Bridget Baker’s energetic practice from the early 2000s encompassed sculpture, installation, participatory performances and photography. Her skilfully executed work explored themes of craft, labour, gender and publicity; this lot is emblematic. In the early 2000s, Baker worked as a stylist in the film industry and shortly adopted its methods and aesthetic in her own practice. This lot forms part of a series of highly choreographed photographic stills featuring various female avatars – Sunday Morning Wonder Woman, Blue Collar Girl, Maiden and Transparent Girl – representative of the “sensible woman”. Working nomadically, Baker would improvise wherever she found herself, sourcing her collaborators and props locally – in Cape Town, Delhi, Ghent, Maputo.1
Daniel Stucki photographed this lot in the Lötschental Costume Museum in Valais, Switzerland, with Baker performing the titular role of the Transparent Girl. The set design includes a traditional mask worn by Swiss men during an annual ritual to frighten young, eligible maidens, a symbol of masculine power that the Transparent Girl performs her feminine labour – inscribing, into a wooden leg, Baker’s trademark phrase: “Only You Can?”2 The black-and-white headshot on the rear wall portrays a fictitious Hollywood starlet and was taken by Pieter Hugo. Artist Donna Kukama also provided assistance on set.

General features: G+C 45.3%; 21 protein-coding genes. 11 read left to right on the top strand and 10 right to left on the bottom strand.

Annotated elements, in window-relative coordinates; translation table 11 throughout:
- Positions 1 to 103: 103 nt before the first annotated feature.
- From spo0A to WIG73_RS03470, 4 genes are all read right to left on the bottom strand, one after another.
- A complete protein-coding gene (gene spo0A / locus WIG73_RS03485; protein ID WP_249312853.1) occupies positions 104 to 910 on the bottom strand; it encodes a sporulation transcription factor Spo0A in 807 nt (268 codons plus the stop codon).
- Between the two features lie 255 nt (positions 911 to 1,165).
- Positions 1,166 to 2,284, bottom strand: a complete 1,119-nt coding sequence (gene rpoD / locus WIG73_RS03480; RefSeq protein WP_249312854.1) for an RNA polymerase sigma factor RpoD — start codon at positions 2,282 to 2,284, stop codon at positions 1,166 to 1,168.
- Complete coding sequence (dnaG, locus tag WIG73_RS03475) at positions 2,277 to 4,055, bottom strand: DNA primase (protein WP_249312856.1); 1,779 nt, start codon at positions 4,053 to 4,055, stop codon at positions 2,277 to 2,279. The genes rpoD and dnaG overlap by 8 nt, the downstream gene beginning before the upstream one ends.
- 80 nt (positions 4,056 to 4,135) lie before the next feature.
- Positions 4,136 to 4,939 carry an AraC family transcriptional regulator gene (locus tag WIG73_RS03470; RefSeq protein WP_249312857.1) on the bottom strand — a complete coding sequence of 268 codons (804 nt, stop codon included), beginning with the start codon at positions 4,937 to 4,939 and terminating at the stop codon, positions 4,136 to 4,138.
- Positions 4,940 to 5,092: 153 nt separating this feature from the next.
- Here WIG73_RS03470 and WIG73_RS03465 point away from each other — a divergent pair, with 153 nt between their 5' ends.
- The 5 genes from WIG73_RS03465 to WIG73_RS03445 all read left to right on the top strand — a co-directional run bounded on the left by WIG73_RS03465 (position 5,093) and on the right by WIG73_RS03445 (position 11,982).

1. Kathryn Smith (2006) ‘Grass Grows from the Middle’, in But being a sensible woman, she subdued her terrors and turned over and went to sleep again, Cape Town: Bell Roberts Print and Publishing. Unpaginated.
2. Bettina Malcomess (2006) ‘Bridget Baker at João Ferreira’, Artthrob, November 2007: https://artthrob.co.za/07nov/reviews/joao.html
João Ferreira Gallery, Cape Town.
Private Collection, Cape Town.
Joburg Art Fair, Sandton Convention Centre, Johannesburg, João Ferreira booth, 13 to 16 March 2008.